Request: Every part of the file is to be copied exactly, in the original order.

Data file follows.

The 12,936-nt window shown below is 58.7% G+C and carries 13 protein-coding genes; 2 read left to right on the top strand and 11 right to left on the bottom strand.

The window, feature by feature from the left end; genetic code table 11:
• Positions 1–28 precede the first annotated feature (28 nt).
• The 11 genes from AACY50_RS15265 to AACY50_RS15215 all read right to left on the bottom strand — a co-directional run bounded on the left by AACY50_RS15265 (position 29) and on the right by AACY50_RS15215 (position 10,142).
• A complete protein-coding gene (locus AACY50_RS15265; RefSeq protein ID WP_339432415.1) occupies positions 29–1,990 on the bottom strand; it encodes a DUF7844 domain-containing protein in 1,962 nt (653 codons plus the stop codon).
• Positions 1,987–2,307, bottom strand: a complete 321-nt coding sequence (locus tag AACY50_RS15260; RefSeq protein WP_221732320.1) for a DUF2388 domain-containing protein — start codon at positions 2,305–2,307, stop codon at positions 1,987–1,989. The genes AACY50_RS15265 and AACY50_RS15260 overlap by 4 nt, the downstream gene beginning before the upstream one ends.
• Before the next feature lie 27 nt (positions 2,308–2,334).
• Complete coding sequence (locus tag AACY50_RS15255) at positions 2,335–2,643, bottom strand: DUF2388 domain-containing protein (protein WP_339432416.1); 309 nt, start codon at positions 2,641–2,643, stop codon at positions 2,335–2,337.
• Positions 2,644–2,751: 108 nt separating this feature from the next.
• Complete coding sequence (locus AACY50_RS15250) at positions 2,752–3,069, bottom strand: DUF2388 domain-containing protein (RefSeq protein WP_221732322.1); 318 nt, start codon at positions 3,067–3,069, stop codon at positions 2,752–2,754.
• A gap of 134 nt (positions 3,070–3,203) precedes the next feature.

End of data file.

The 12,936-nt window shown below is 58.7% G+C and carries 13 protein-coding genes; 2 read left to right on the top strand and 11 right to left on the bottom strand.

The window, feature by feature from the left end; genetic code table 11:
• Positions 1–28 precede the first annotated feature (28 nt).
• The 11 genes from AACY50_RS15265 to AACY50_RS15215 all read right to left on the bottom strand — a co-directional run bounded on the left by AACY50_RS15265 (position 29) and on the right by AACY50_RS15215 (position 10,142).
• A complete protein-coding gene (locus AACY50_RS15265; RefSeq protein ID WP_339432415.1) occupies positions 29–1,990 on the bottom strand; it encodes a DUF7844 domain-containing protein in 1,962 nt (653 codons plus the stop codon).
• Positions 1,987–2,307, bottom strand: a complete 321-nt coding sequence (locus tag AACY50_RS15260; RefSeq protein WP_221732320.1) for a DUF2388 domain-containing protein — start codon at positions 2,305–2,307, stop codon at positions 1,987–1,989. The genes AACY50_RS15265 and AACY50_RS15260 overlap by 4 nt, the downstream gene beginning before the upstream one ends.
• Before the next feature lie 27 nt (positions 2,308–2,334).
• Complete coding sequence (locus tag AACY50_RS15255) at positions 2,335–2,643, bottom strand: DUF2388 domain-containing protein (protein WP_339432416.1); 309 nt, start codon at positions 2,641–2,643, stop codon at positions 2,335–2,337.
• Positions 2,644–2,751: 108 nt separating this feature from the next.
• Complete coding sequence (locus AACY50_RS15250) at positions 2,752–3,069, bottom strand: DUF2388 domain-containing protein (RefSeq protein WP_221732322.1); 318 nt, start codon at positions 3,067–3,069, stop codon at positions 2,752–2,754.
• A gap of 134 nt (positions 3,070–3,203) precedes the next feature.